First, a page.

Policies and Procedures

Macquarie University policies and procedures are accessible from Policy Central (https://staff.mq.edu.au/work/strategy-planning-and-governance/university-policies-and-procedures/policy-central). Students should be aware of the following policies in particular with regard to Learning and Teaching:

Undergraduate students seeking more policy resources can visit the Student Policy Gateway (https://students.mq.edu.au/support/study/student-policy-gateway). It is your one-stop-shop for the key policies you need to know about throughout your undergraduate student journey.

If you would like to see all the policies relevant to Learning and Teaching visit Policy Central (https://staff.mq.edu.au/work/strategy-planning-and-governance/university-policies-and-procedures/policy-central).

Student Code of Conduct

Macquarie University students have a responsibility to be familiar with the Student Code of Conduct: https://students.mq.edu.au/study/getting-started/student-conduct​

Results

Results published on platform other than eStudent, (eg. iLearn, Coursera etc.) or released directly by your Unit Convenor, are not confirmed as they are subject to final approval by the University. Once approved, final results will be sent to your student email address and will be made available in eStudent. For more information visit ask.mq.edu.au or if you are a Global MBA student contact globalmba.support@mq.edu.au

Students should also consult the MAFC Program Rules found at http://www.mafc.mq.edu.au

Student Support

Macquarie University provides a range of support services for students. For details, visit http://students.mq.edu.au/support/

Learning Skills

Learning Skills (mq.edu.au/learningskills) provides academic writing resources and study strategies to improve your marks and take control of your study.

Student enquiry service (MAFC-specific)

For all student enquiries, please contact studentsupport@mafc.mq.edu.au

 

Student Enquiry Service

For all student enquiries, visit Student Connect at ask.mq.edu.au

If you are a Global MBA student contact globalmba.support@mq.edu.au

Equity Support

Students with a disability are encouraged to contact the Disability Service who can provide appropriate help with any issues that arise during their studies.

Learning Skills

Learning Skills (http://www.students.mq.edu.au/support/learning_skills/) provides academic writing resources and study strategies to improve your marks and take control of your study.

  • Workshops
  • StudyWise
  • Academic Integrity Module for Students
  • Ask a Learning Adviser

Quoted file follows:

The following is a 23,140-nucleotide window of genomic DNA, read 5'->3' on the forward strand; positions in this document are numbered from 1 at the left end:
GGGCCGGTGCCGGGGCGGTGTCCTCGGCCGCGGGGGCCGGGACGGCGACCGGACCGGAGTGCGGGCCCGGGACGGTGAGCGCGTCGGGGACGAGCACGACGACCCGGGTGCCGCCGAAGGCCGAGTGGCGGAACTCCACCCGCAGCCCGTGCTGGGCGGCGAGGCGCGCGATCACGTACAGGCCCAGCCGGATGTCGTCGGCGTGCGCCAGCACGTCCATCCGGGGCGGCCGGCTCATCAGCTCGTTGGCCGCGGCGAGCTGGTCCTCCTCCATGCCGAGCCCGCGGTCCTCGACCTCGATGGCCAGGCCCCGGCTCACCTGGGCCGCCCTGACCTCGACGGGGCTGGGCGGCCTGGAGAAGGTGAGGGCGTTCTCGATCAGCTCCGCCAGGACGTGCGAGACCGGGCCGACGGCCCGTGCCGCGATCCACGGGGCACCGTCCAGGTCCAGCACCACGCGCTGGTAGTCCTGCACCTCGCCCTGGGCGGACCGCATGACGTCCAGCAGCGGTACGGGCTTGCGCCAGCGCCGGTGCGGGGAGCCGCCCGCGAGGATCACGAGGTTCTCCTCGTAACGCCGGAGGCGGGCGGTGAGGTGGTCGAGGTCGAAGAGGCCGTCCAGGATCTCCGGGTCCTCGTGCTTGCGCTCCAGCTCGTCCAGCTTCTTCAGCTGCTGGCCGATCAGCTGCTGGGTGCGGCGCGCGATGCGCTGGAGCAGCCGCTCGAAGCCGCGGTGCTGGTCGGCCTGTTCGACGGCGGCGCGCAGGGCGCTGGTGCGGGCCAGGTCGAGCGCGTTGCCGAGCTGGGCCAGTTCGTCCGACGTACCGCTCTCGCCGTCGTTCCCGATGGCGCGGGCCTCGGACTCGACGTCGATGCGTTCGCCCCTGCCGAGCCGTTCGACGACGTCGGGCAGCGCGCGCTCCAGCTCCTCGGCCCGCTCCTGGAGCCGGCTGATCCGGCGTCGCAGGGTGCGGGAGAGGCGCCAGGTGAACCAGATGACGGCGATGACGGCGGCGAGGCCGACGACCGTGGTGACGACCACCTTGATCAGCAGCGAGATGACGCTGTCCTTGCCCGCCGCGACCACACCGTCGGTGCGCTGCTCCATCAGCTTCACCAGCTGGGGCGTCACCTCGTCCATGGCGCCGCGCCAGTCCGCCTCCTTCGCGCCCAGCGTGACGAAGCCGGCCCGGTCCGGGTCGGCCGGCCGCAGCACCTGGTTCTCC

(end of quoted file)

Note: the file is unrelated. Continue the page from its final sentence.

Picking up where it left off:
IT Help

For help with University computer systems and technology, visit http://www.mq.edu.au/about_us/offices_and_units/information_technology/help/

When using the University's IT, you must adhere to the Acceptable Use of IT Resources Policy. The policy applies to all who connect to the MQ network including students.

Graduate Capabilities

PG - Discipline Knowledge and Skills

Our postgraduates will be able to demonstrate a significantly enhanced depth and breadth of knowledge, scholarly understanding, and specific subject content knowledge in their chosen fields.

This graduate capability is supported by:

Learning outcomes

  • Develop skills in analysing and appraising cash flow for a given industry or strategy, as an individual, and in the group context.
  • Develop advanced modelling and forecasting skills.
  • Apply a range of credit risk metrics in financial analysis.

Assessment tasks

  • Pre-course Assignment
  • Assignment
  • Final Exam

PG - Critical, Analytical and Integrative Thinking

Our postgraduates will be capable of utilising and reflecting on prior knowledge and experience, of applying higher level critical thinking skills, and of integrating and synthesising learning and knowledge from a range of sources and environments. A characteristic of this form of thinking is the generation of new, professionally oriented knowledge through personal or group-based critique of practice and theory.

This graduate capability is supported by:

Learning outcomes

  • Develop skills in analysing and appraising cash flow for a given industry or strategy, as an individual, and in the group context.
  • Develop advanced modelling and forecasting skills.
  • Apply a range of credit risk metrics in financial analysis.

Assessment tasks

  • Pre-course Assignment
  • Assignment
  • Final Exam

PG - Research and Problem Solving Capability

Our postgraduates will be capable of systematic enquiry; able to use research skills to create new knowledge that can be applied to real world issues, or contribute to a field of study or practice to enhance society. They will be capable of creative questioning, problem finding and problem solving.

This graduate capability is supported by:

Learning outcomes

  • Develop skills in analysing and appraising cash flow for a given industry or strategy, as an individual, and in the group context.
  • Develop advanced modelling and forecasting skills.
  • Apply a range of credit risk metrics in financial analysis.

Assessment tasks

  • Pre-course Assignment
  • Assignment
  • Final Exam

Important Notice